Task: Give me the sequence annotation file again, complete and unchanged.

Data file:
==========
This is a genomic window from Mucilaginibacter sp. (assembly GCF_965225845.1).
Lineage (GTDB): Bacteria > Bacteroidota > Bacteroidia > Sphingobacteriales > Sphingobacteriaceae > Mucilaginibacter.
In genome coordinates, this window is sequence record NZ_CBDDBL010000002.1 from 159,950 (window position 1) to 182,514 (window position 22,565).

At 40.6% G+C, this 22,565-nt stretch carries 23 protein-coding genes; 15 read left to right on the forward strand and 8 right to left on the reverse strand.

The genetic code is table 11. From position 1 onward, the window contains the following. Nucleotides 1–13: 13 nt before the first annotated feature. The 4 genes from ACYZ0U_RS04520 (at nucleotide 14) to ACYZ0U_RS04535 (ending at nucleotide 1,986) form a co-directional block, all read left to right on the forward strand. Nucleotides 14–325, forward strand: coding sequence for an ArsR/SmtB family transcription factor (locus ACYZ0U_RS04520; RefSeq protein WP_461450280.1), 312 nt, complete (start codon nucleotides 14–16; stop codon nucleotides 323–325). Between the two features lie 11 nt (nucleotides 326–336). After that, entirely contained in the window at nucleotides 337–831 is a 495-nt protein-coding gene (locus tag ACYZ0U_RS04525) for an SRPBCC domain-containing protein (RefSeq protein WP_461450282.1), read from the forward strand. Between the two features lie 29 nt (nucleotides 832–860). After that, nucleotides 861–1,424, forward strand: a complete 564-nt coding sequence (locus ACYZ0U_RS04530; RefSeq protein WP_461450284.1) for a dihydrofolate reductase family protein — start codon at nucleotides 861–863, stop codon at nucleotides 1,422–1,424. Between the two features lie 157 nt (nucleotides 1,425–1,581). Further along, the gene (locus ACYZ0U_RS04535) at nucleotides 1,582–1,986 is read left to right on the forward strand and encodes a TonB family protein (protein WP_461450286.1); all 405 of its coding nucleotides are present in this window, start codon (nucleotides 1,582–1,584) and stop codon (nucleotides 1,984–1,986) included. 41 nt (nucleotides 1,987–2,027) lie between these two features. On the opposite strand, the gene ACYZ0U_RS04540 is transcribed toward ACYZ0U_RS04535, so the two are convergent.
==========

This is a genomic window from Mucilaginibacter sp. (assembly GCF_965225845.1).
Lineage (GTDB): Bacteria > Bacteroidota > Bacteroidia > Sphingobacteriales > Sphingobacteriaceae > Mucilaginibacter.
In genome coordinates, this window is sequence record NZ_CBDDBL010000002.1 from 159,950 (window position 1) to 182,514 (window position 22,565).

At 40.6% G+C, this 22,565-nt stretch carries 23 protein-coding genes; 15 read left to right on the forward strand and 8 right to left on the reverse strand.

The genetic code is table 11. From position 1 onward, the window contains the following. Nucleotides 1–13: 13 nt before the first annotated feature. The 4 genes from ACYZ0U_RS04520 (at nucleotide 14) to ACYZ0U_RS04535 (ending at nucleotide 1,986) form a co-directional block, all read left to right on the forward strand. Nucleotides 14–325, forward strand: coding sequence for an ArsR/SmtB family transcription factor (locus ACYZ0U_RS04520; RefSeq protein WP_461450280.1), 312 nt, complete (start codon nucleotides 14–16; stop codon nucleotides 323–325). Between the two features lie 11 nt (nucleotides 326–336). After that, entirely contained in the window at nucleotides 337–831 is a 495-nt protein-coding gene (locus tag ACYZ0U_RS04525) for an SRPBCC domain-containing protein (RefSeq protein WP_461450282.1), read from the forward strand. Between the two features lie 29 nt (nucleotides 832–860). After that, nucleotides 861–1,424, forward strand: a complete 564-nt coding sequence (locus ACYZ0U_RS04530; RefSeq protein WP_461450284.1) for a dihydrofolate reductase family protein — start codon at nucleotides 861–863, stop codon at nucleotides 1,422–1,424. Between the two features lie 157 nt (nucleotides 1,425–1,581). Further along, the gene (locus ACYZ0U_RS04535) at nucleotides 1,582–1,986 is read left to right on the forward strand and encodes a TonB family protein (protein WP_461450286.1); all 405 of its coding nucleotides are present in this window, start codon (nucleotides 1,582–1,584) and stop codon (nucleotides 1,984–1,986) included. 41 nt (nucleotides 1,987–2,027) lie between these two features. On the opposite strand, the gene ACYZ0U_RS04540 is transcribed toward ACYZ0U_RS04535, so the two are convergent.